As President Trump continues to demand billions for what he calls a “beautiful” border wall, a Catholic bishop from the United States–Mexico border and other immigration-reform advocates visited Washington, D.C. earlier this week to challenge what they described as persistent myths that lead to immoral and ineffective immigration policies.
“Please hear the stories of immigrants,” Bishop Mark Seitz of El Paso, Texas told about seventy-five congressional staff members during a briefing on Capitol Hill. “Don’t let the political morass in Washington take you over. Stand for something. Listen to your conscience.” At the briefing, the El-Paso based Hope Border Institute released a new report—“Sealing the Border: Criminalization of Asylum Seekers in the Trump Era”—that details human-rights violations by immigration-enforcement agencies against migrants and asylum seekers.
“An analysis of nearly 300 documented cases revealed that the Trump administration has looked to El Paso as a laboratory for its brutal model of immigration and border enforcement,” according to the thirty-eight-page report. “By effectively nationalizing troubling policies, practices, patterns and a culture of abuse unique to the El Paso Sector, the Trump administration has weaponized border enforcement, immigrant detention and the immigration courts, solidifying an iron triangle of deterrence against bona fide asylum seekers, forcing them to make the painful choice between deportation and prolonged detention.”
Dylan Corbett, the executive director of the Hope Border Institute and a former staffer at the U.S. Conference of Catholic Bishops, explained that the militarization of the border has come at both a human and fiscal cost. President Trump’s insistence on more fencing on the border to stop crime and violence, he said, is a solution in search of the problem. According to FBI data, El Paso and other border communities have been ranked as some of the safest cities in the country.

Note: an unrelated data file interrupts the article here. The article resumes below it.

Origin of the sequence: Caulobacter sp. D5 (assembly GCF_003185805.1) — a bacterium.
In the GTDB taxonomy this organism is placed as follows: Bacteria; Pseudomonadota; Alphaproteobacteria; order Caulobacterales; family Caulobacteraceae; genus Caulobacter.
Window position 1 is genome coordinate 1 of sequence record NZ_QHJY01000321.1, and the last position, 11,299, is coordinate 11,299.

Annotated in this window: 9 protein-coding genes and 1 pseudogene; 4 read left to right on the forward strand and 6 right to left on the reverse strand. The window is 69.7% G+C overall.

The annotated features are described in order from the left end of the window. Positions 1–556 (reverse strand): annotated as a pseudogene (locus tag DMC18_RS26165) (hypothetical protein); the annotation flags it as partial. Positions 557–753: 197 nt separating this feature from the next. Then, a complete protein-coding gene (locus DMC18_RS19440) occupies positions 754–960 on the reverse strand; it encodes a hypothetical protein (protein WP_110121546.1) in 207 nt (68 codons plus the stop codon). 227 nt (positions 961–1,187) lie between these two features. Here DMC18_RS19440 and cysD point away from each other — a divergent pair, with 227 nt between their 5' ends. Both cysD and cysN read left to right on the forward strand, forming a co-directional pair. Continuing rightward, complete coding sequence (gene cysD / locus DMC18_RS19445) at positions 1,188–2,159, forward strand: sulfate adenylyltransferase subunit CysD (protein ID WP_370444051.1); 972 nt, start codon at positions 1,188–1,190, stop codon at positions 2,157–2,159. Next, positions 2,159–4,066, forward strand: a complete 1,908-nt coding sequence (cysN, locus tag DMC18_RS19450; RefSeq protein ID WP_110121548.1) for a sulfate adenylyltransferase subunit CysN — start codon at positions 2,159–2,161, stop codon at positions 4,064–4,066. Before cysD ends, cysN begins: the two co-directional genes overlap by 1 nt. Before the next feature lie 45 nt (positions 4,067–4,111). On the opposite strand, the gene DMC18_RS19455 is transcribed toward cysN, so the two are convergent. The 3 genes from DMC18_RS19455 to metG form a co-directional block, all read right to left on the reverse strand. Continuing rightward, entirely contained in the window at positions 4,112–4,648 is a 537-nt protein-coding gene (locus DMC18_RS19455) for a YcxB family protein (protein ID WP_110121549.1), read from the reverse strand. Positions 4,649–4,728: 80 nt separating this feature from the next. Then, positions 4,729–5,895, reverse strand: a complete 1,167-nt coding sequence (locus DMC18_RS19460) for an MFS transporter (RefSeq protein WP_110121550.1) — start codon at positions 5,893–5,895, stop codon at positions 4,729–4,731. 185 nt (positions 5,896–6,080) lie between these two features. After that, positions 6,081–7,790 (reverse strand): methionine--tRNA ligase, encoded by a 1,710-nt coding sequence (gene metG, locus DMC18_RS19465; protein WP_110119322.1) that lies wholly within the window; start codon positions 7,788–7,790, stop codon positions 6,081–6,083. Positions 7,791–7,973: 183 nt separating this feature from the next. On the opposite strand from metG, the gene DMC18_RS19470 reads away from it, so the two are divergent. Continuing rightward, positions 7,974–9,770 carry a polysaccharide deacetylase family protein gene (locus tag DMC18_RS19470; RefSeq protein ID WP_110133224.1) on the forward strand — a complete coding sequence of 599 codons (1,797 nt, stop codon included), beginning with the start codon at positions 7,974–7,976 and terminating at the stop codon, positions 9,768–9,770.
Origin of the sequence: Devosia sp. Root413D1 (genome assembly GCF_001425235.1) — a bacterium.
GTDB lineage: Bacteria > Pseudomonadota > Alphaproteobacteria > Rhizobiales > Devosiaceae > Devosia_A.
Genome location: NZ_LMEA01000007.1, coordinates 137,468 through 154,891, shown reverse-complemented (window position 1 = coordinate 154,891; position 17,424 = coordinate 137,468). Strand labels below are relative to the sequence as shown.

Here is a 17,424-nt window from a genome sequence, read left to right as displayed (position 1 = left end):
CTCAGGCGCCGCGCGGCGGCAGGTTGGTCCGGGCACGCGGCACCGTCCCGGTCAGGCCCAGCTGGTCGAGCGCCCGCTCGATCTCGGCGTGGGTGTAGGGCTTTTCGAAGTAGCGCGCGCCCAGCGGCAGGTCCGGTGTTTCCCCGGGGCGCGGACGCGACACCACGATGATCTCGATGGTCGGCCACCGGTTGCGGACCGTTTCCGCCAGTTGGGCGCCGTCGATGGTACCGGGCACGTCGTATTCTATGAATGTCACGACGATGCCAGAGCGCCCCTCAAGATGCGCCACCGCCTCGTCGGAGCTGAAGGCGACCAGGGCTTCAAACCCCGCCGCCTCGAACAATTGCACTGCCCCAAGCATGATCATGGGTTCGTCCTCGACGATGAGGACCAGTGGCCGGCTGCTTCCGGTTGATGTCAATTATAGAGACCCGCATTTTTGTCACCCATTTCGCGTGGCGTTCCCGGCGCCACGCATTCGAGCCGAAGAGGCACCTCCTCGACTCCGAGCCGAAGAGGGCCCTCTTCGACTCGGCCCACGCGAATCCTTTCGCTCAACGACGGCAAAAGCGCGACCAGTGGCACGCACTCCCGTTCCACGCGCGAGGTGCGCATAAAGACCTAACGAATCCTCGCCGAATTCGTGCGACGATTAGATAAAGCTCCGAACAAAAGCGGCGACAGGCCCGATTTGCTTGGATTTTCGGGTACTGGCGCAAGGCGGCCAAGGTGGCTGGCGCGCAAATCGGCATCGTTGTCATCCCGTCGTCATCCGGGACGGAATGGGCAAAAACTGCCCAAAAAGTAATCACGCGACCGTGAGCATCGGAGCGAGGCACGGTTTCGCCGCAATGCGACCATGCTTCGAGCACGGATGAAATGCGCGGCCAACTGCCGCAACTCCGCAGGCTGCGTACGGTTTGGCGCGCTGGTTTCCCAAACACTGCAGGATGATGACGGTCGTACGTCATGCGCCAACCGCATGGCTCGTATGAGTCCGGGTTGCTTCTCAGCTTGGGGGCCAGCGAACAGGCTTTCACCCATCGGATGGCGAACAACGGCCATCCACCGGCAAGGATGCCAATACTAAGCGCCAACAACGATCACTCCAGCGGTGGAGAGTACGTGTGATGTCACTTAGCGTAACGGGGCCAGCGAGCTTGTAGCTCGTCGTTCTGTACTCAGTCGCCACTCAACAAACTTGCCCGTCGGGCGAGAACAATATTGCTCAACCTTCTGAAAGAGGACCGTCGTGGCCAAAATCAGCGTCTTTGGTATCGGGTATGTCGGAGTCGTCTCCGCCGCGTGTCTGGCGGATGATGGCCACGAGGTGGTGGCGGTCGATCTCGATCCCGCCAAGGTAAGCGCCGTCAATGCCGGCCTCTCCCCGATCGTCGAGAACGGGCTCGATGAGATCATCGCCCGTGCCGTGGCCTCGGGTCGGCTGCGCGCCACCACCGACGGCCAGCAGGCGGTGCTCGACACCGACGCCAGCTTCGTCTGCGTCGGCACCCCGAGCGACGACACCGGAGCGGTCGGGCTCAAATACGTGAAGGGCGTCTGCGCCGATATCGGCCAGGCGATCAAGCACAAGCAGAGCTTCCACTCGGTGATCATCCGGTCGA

“The wall is not addressing an actual policy problem,” Corbett said. “It’s political theater.” While border fencing is usually talked about as a simple security issue, the reality is more complicated. The original wall in El Paso, constructed in the 1990s between El Paso and Ciudad Juarez, Mexico, was built at the same time as the North American Free Trade Agreement (NAFTA), which became a boon to U.S. corporations even as hundreds of thousands of factory workers just across the border in Mexico earn an average of $50 a week. “The motivations for putting up that wall are economic,” Corbett said. “It ensures the flow of capital, but poor people, brown people, can’t travel freely. We are morally complicit in many of the root causes that drive migration—free trade deals, our drug consumption. We are involved. To build a wall is to close our eyes to our ethical responsibilities.”
More border fencing would also be a waste of resources and fail to address the problems that proponents claim it would solve, according to Kevin Appleby, the senior director of international migration policy at the Center for Migration Studies. Those who argue that waves of undocumented immigrants are coming over the border perpetuate a myth that leads to distorted policy responses. The number of undocumented Mexicans coming to the United States, Appleby noted, has fallen by one million from 2010 to 2016, and net migration is down 11 percent over the last five years. Over the last decade, in fact, 600,000 more immigrants in the United States became undocumented because they overstayed the time allotted on their legal visas than because they illegally crossed the border. “A border wall would address the wrong trend,” Appleby, a former staffer at the U.S. bishops’ conference, said.
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